Roughly one third of a cohort drop out of high school across OECD countries, and developing effective tools to address prime-aged high school dropouts is a key policy question.

In recent US recessions, employment losses have been much larger for men than for women. Yet, in the current recession caused by the Covid-19 pandemic, the opposite is true: unemployment is higher among women. In this paper, we analyze the causes and consequences of this phenomenon.

We use the UK Household Longitudinal Study and compare pre- (2017-2019) and post-COVID-19 data (April 2020) for the same group of individuals to assess and quantify changes in mental health among ethnic groups in the UK.

We investigate gender differences across socioeconomic and wellbeing dimensions after three months of lockdown in the UK, using an online sample of approximately 1,500 respondents in Prolific, representative of the UK population with regards to age, sex and ethnicity.

We analyze the association between spouses' incomes using a rank-rank specification that takes non-linearities along both spouses’ income distribution into account.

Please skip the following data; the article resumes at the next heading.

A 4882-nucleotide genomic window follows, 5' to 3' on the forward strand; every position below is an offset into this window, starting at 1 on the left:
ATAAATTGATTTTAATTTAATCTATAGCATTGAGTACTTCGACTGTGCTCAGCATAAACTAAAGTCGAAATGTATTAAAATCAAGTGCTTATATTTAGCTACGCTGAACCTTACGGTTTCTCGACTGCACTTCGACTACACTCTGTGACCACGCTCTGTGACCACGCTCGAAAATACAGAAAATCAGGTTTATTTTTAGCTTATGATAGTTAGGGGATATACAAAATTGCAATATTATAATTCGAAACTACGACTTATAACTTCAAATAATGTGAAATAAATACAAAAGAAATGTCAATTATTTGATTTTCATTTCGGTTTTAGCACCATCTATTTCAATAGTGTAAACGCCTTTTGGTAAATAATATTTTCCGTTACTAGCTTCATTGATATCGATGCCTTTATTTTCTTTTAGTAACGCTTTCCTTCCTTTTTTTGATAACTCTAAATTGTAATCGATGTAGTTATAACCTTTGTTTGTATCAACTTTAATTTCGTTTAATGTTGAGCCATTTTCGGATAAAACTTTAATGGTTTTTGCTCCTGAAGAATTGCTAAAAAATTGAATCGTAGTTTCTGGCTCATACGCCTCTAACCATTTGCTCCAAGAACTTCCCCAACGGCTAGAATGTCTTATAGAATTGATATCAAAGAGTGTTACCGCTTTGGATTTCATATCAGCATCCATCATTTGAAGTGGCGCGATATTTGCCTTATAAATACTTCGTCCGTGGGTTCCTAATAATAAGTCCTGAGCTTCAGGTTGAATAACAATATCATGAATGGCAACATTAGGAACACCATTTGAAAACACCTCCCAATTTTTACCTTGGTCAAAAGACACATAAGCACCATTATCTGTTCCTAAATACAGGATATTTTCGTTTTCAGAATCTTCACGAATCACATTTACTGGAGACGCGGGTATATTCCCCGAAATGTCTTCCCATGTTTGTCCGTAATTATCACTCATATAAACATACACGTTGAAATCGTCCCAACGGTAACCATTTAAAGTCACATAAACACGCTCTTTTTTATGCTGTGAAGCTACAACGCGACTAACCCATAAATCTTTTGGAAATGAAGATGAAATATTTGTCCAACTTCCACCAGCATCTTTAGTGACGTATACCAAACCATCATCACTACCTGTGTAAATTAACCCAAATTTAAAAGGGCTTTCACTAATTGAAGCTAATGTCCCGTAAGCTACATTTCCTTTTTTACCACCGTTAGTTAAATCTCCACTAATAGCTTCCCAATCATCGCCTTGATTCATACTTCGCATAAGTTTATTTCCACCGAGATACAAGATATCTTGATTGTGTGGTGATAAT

We find substantial and statistically significant detrimental effects of fathers' multiple-partner fertility (MPF) on children's educational outcomes.

We develop a model to predict consumer default based on deep learning. We show that the model consistently outperforms standard credit scoring models, even though it uses the same data.

We develop a unied empirical framework for child development which nests the key features of two previously parallel research programs, the Child Development literature and the Education Production Function literature.

We investigate the role of training in reducing the gender wage gap using the UK-BHPS which contains detailed records of training. Using policy changes over an 18 year period we identify the impact of training and work experience on wages, earnings and employment.